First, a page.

Charlyne Gelt, Ph.D.



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Cinema Therapy — Charlyne Gelt, Ph.D.

Hillbilly Elegy

“Telling the story is important: without stories, memory becomes frozen; and without memory you cannot imagine how things can be different.” ― Van Der Kolk, M.D.

The movie Hillbilly Elegy by director Ron Howard is based on the bestselling memoir by millionaire American venture capitalist James David (“JD”) Vance, often referred to by the media as “the voice of the rust belt.” The film tells the story of one man’s personal triumph in the face of great hardship.

Born in Ohio on August 2, 1984, JD (played by Gabrial Basso) was raised in the Appalachian backwoods by a family battling drug addiction, violence, poverty and shame. The story details JD’s dysfunctional family relationships (Amy Adams plays his mother; Glenn Close his grandmother), family traumas, and its drastic impact on our hero’s life. We witness J.D.’s feelings of being caught between the role of dutiful son and scapegoat to his heroin addicted mother, his need for family belonging, and his internal drive to discover a path and a life he can call his own. His internal and external conflicts leave him in a state of confusion and humiliation, feeling invisible and without a voice. His addict mother draws him into a parenting role with her, while his mule-headed, cigarette-smoking, take-no-prisoners grandmother Mamaw, encourages JD to “be somebody,” get an education, a life, and a future. “The only thing that means anything is your life,” she states. But how does a kid get out of an abusive, enmeshed family system filled with confusing mixed messages?

Psychological Implications
Joseph Campbell’s work, The Hero’s/Heroine’s Journey offers a psychological template for certain film characters, like JD, who exemplify resilience and transformation. Campbell’s work also illustrates an archetypal journey, pointing out how heroes and heroines in myths and fairytales help us identify with the change in others. They are filled with imaginary companions, allies, and guides who leave home and go into the wilderness. This symbolizes the first movement in the process of individuation, out of the comfort zone, and a step into the unknown. It is a good template that exemplifies JD Vance’s own personal journey of transformation from a state of unhealthy dependency into the unknown and change of consciousness. And JD does just that.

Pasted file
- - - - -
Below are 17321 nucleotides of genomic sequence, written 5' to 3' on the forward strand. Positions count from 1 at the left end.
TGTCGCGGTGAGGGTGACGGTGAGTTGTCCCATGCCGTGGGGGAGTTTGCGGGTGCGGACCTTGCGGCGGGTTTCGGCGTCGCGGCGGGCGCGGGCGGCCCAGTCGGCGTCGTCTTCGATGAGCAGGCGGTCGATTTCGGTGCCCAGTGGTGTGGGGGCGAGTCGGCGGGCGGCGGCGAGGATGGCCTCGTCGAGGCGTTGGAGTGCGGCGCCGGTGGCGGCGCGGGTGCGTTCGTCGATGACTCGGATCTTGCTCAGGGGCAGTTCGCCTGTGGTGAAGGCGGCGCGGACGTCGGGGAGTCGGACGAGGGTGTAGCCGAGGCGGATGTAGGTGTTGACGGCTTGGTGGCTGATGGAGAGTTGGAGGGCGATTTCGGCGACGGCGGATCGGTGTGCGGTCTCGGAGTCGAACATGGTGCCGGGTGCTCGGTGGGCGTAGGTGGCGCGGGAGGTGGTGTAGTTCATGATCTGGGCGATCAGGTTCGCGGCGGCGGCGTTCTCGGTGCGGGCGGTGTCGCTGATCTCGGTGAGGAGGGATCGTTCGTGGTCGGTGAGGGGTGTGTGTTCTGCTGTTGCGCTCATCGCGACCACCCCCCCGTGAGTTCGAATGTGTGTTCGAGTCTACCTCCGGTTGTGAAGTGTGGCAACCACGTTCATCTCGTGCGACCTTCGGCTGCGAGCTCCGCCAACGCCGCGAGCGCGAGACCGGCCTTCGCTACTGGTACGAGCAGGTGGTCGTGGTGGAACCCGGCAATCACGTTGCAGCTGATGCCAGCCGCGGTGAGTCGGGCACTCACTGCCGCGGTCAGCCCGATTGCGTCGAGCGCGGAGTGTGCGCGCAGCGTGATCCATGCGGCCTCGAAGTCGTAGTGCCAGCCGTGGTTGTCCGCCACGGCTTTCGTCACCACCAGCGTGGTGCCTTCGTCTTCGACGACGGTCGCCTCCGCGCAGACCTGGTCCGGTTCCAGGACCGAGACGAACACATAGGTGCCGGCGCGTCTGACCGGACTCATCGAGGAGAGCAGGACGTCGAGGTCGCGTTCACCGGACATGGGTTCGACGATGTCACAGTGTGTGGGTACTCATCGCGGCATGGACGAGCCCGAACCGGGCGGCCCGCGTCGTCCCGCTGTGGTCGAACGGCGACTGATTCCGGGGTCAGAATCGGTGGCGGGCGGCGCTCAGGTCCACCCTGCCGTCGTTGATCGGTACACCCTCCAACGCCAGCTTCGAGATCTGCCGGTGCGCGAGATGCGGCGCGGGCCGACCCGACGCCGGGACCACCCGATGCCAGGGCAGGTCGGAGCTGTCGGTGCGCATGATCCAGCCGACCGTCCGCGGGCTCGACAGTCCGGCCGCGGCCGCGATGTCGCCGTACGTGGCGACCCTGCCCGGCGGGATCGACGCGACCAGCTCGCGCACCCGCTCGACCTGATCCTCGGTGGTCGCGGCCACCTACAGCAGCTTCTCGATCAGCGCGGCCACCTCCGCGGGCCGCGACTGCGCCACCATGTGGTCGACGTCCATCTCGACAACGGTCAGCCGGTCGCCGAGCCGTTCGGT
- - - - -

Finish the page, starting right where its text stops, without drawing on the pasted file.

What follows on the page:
In the film circumstances build to a crisis and then evolve to defining moments: JD is trapped! How does he get out of this trap? He has nowhere to go and no mentor, no guide to show him the way out. He is caught in a multi-generational transmission process, a no-man land’s cycle of poverty, addiction, and a backwoods mindset (“lunar birt”) lacking in education and academic tools to claw one’s way out of “stuck.”

JD searches for his place in the world outside the chaotic life and death “comfort zone” of his family role and Appalachia. Against all odds, he leaves home. He is torn between meeting his mother’s neediness while suffering humiliation as the butt of her physical and emotional abuse, his grandmother’s advocacy, and desperately trying to belong in his enmeshed family. He is constantly being called “home,” to that traumatic emotional environment. But what is home really? The emotional environment where we grow up, a location that defines our character, or one that encourages us to manifest our best potential?